I woke up from my afternoon nap on Sunday, and before I’d even gotten off of the couch, I was struck by something I’d contemplated before: the fact that I, at the newly-minted age of 43, have turned into my mother.
At least a little bit.
I distinctly remember thinking, thirty some years ago – as I watched my parents go off to their Sunday afternoon naps – “They are the craziest people ever. Who on earth would want to sleep Sunday afternoon away?”
Boy, do I understand now.
There are other ways in which I resemble my mother.
I am outspoken about things I care about.
I will never forget my mom’s frustrations with the school board. I didn’t know then – and I still don’t know now – what her exact beef was with the board, I just remember that whatever it was bothered her enough that she couldn’t keep quiet about it.
She had to speak up. She had to do what she could to make them change their minds.
Well, fast-forward a few decades and here I am: trying to convince a governing board to see things my way. Only this time it’s not the school board and this time it’s not my mother: it’s me.
On Tuesday morning, as the sun broke through the fog on a chilly Minnesota January morning, I stood – okay, sat – before the newly-sworn-in board of Nobles County Commissioners and presented my thoughts on the question of a new library for our county.
The fact that I like books ought to be clear to anyone who knows anything about me. The truth is, however, libraries today are about so much more than shelves full of books. They’re about information. They’re about computers. They’re about help and and tax forms and service and English as a Second Language. They’re about children, and story time and Easter egg hunts. They’re about teenagers fitting into society. They’re about book clubs and poetry readings and yoga. They’re about community.
I didn’t use those exact words before the board – perhaps I ought to have – instead I told a couple stories, as I am want to do – and I threw in a few facts, and I shared my Most Surreal Moment of my Life tale – always a favorite of mine. I came before the board as the chair of the Friends of the Library, but really I spoke to them just as little old me, nothing fancy. Mostly I just wanted to say something worth hearing. Something that wasn’t a waste of time. Something that made my point.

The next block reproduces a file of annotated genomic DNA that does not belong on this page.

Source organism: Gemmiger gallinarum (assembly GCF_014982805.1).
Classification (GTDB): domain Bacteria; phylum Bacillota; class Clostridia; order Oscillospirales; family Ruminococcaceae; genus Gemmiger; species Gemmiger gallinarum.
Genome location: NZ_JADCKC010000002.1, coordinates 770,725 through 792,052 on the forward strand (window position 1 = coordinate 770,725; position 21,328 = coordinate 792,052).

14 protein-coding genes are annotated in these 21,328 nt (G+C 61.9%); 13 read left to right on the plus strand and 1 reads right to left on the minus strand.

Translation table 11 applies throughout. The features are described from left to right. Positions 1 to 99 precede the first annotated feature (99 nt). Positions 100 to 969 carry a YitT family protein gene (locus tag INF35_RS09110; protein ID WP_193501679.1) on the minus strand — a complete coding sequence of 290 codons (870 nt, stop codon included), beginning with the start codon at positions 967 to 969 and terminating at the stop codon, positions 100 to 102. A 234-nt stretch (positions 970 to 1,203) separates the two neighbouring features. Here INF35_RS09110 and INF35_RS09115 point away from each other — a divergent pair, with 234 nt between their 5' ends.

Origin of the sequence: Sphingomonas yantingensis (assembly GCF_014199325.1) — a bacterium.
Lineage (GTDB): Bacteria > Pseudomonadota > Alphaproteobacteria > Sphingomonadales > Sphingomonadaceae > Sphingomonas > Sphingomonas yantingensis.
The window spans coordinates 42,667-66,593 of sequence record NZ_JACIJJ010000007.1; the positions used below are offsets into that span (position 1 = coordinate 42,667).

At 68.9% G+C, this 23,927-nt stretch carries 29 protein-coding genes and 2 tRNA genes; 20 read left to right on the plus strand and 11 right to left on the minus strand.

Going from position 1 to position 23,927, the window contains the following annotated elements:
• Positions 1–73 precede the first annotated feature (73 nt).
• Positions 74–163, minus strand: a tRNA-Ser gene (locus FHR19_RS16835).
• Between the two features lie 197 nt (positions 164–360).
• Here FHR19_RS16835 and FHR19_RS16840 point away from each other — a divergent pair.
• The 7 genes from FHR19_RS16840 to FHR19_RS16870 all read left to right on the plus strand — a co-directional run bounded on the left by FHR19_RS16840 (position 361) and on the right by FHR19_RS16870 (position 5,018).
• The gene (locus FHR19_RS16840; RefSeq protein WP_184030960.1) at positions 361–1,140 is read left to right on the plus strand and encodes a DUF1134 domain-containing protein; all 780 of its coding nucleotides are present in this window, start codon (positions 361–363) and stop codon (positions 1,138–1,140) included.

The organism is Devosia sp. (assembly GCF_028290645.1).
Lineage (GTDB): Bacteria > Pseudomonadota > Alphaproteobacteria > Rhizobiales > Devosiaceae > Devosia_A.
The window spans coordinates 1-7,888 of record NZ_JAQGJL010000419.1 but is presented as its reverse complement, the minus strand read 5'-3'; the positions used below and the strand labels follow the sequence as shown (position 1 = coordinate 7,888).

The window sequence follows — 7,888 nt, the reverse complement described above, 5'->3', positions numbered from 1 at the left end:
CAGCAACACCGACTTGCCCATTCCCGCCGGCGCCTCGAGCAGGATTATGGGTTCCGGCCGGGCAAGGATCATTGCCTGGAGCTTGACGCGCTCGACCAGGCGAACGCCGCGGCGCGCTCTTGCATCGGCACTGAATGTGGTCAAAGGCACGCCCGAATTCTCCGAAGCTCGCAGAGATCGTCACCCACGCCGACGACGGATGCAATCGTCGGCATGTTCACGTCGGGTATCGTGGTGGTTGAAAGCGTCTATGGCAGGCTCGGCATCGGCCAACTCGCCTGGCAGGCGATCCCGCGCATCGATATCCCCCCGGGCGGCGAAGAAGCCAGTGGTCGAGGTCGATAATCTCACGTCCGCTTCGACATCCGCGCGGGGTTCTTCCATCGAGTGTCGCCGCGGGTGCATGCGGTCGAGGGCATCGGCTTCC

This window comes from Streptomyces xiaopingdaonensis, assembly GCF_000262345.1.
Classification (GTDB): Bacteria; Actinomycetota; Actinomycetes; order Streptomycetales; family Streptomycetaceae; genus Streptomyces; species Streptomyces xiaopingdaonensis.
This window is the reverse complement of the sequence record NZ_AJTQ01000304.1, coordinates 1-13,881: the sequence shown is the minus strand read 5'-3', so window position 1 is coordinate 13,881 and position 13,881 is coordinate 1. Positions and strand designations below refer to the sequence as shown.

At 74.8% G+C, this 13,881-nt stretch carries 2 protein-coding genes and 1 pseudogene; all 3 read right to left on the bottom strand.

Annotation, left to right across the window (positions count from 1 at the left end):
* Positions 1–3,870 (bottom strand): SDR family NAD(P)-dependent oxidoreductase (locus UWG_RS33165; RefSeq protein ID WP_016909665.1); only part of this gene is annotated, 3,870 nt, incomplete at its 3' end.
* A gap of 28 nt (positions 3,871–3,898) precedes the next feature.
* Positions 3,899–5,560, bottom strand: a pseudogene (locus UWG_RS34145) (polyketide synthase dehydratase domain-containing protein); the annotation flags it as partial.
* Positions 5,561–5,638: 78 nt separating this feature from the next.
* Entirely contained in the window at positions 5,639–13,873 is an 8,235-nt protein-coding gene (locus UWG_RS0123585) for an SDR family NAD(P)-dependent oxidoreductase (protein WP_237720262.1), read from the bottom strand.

And what was my point? That we need a new library building in our county and we’d like the county to build it. We have out-grown our space, and, with 350-400 people (on average) using our facility every day, we have out-grown our building which is, by the way, older than I am.
I – and all of our supporters who were present at the board meeting that morning – are pleased with the board’s decision to seriously look into this issue – to nail down the space, size, scope and location – and that they set a realistic date to have this done by, that being April 15th. I want to thank the board for not letting this issue fade away. I did not expect the Capital Improvement Plan to be approved on Tuesday, the first day in office for 3/5ths of the county board. Who would approve a multi-million dollar building project on their first day in office?
I am exceedingly glad, therefore, that the board did not sweep the issue under the rug and for that I thank them. I am confident that when the April deadline comes along they will look at the information fairly and logically and make a wise decision.
What can we do while the county and the library folks get their ducks in order? We can begin by giving money to the Nobles County Library Foundation, established under the Worthington Area Foundation. This will show the county that people are serious about wanting this library and that they are willing to pony up to do so. This is the largest fund raising goal that the Worthington Area Foundation has ever committed to, and we are very excited to see how it goes!
If you’re interested, checks may be brought directly to the library and made out to “NCL Foundation”, or they can be mailed to:
Worthington Area Foundation
P.O. Box 373
Worthington, MN 56187
Thanks, everyone. Here’s to a new library in our county!